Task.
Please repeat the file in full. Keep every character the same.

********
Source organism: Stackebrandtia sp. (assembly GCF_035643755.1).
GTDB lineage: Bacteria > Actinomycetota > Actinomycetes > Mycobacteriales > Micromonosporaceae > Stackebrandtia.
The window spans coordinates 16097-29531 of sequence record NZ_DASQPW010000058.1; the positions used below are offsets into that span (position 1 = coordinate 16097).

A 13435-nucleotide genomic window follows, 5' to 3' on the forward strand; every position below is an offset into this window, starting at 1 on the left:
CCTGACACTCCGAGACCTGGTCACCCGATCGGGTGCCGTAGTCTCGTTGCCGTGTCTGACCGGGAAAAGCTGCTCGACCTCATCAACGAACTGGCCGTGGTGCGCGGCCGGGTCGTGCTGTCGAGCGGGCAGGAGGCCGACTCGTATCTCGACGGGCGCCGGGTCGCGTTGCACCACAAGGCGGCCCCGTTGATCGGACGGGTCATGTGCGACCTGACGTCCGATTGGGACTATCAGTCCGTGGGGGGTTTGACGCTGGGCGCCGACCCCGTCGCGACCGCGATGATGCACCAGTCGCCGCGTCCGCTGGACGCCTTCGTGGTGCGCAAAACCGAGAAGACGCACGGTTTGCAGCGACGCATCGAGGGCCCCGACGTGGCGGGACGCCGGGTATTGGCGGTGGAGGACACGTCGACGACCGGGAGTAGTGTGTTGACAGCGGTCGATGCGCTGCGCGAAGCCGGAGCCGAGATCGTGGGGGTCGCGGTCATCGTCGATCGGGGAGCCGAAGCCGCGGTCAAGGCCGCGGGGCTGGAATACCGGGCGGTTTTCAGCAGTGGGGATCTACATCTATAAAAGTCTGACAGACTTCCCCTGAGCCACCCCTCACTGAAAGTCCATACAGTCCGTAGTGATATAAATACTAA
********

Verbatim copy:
Source organism: Stackebrandtia sp. (assembly GCF_035643755.1).
GTDB lineage: Bacteria > Actinomycetota > Actinomycetes > Mycobacteriales > Micromonosporaceae > Stackebrandtia.
The window spans coordinates 16097-29531 of sequence record NZ_DASQPW010000058.1; the positions used below are offsets into that span (position 1 = coordinate 16097).

A 13435-nucleotide genomic window follows, 5' to 3' on the forward strand; every position below is an offset into this window, starting at 1 on the left:
CCTGACACTCCGAGACCTGGTCACCCGATCGGGTGCCGTAGTCTCGTTGCCGTGTCTGACCGGGAAAAGCTGCTCGACCTCATCAACGAACTGGCCGTGGTGCGCGGCCGGGTCGTGCTGTCGAGCGGGCAGGAGGCCGACTCGTATCTCGACGGGCGCCGGGTCGCGTTGCACCACAAGGCGGCCCCGTTGATCGGACGGGTCATGTGCGACCTGACGTCCGATTGGGACTATCAGTCCGTGGGGGGTTTGACGCTGGGCGCCGACCCCGTCGCGACCGCGATGATGCACCAGTCGCCGCGTCCGCTGGACGCCTTCGTGGTGCGCAAAACCGAGAAGACGCACGGTTTGCAGCGACGCATCGAGGGCCCCGACGTGGCGGGACGCCGGGTATTGGCGGTGGAGGACACGTCGACGACCGGGAGTAGTGTGTTGACAGCGGTCGATGCGCTGCGCGAAGCCGGAGCCGAGATCGTGGGGGTCGCGGTCATCGTCGATCGGGGAGCCGAAGCCGCGGTCAAGGCCGCGGGGCTGGAATACCGGGCGGTTTTCAGCAGTGGGGATCTACATCTATAAAAGTCTGACAGACTTCCCCTGAGCCACCCCTCACTGAAAGTCCATACAGTCCGTAGTGATATAAATACTAA